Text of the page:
Out Walking With Vikings in Yorkshire

Walking and words, two passions of mine. Last week I was out walking discovering, as many of us now have, my own back yard, finding walks and history and stories right on my doorstep that I previously never knew existed. Given the amount of rain and snow that we’ve had, as soon as one ventures out into fields, it’s pretty hard not to get bogged down in mud. Now in these parts, we have words for mud that aren’t common throughout the rest of the country, clarty and claggy, Yorkshire dialect proving to be evocative yet as down to earth as we are known to be. But this got me to thinking, where did many of the words that we use in our dialect originate? I started to research and initially came across an article which stated that that many of the words that we use in Yorkshire, in particular are very similar to Scandinavian words still used today. Intrigued, I pressed on only to discover that quite a few of our words date back to the 9th century when we were invaded by the Vikings who brought their own language, Old Norse with them.

Now, I’ve heard of York (obviously) and the Jorvik Viking centre, but beyond that I’ve never really stopped to consider the Viking invasion of the UK.  Perhaps this wasn’t covered in history lessons at school, to be fair, even if it was, would I have listened?  However, it is a known fact back in the late 700 – 800’s Vikings settled across most parts of the country, but that the most dense population was found in Yorkshire, so why was this?  Well, ask any Tyke and we’ll all say the same, ‘They had sense.’  However, looking at it from a more logical perspective and given that the Danes were rowing over from ‘that side,’ it was more convenient for them to land somewhere along the east of our great island, and Yorkshire lured them with it’s spectacular coast line, there is no bias in that sentence at all, which thanks to a friend with a nautical bent, I know to be 82nm long, so we gave them a fair chunk to go at.  Scotland and East Anglia were also equally accommodating but they seemed to prefer Yorkshire.  Like I said, they had sense.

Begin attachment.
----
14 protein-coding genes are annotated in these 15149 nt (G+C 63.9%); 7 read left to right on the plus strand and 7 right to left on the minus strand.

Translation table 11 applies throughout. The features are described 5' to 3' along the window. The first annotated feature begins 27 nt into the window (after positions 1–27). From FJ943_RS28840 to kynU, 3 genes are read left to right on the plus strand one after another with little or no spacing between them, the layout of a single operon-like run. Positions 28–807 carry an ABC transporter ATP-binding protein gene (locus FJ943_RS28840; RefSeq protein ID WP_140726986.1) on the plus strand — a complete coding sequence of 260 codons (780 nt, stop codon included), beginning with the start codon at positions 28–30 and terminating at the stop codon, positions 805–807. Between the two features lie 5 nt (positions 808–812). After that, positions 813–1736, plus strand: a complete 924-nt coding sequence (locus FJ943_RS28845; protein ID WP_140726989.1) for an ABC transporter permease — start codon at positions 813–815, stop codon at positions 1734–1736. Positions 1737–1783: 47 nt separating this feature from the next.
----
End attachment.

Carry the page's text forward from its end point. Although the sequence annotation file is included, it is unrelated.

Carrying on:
Another theory I read, on a certain search engine, was that word of the wealth of the monasteries had spread and it was in the Viking’s nature, if stories are to be believed, to seek wealth and therefore importance by any means, taking land with which to acquire wealth and plundering existing wealth being two of the most common. Now in Yorkshire we have more monasteries, mostly now hauntingly beautiful ruins, than you can shake a stick at, walk your dogs round or photograph and this seemed like a logical reason, until that was, I thought to fact check. Most Viking invasions took place in the 8th and 9th Centuries. York fell to the invaders in A.D. 866, and soon became the chief city of the area known as the Danelaw.  It turns out that other than a few, two of which are Kirkdale Monastery  which dates from AD 664 and Hackness Priory, founded before 680 by St Hilda and which was in fact destroyed in raids by the Danes c.870, most weren’t built until 200-300 years later.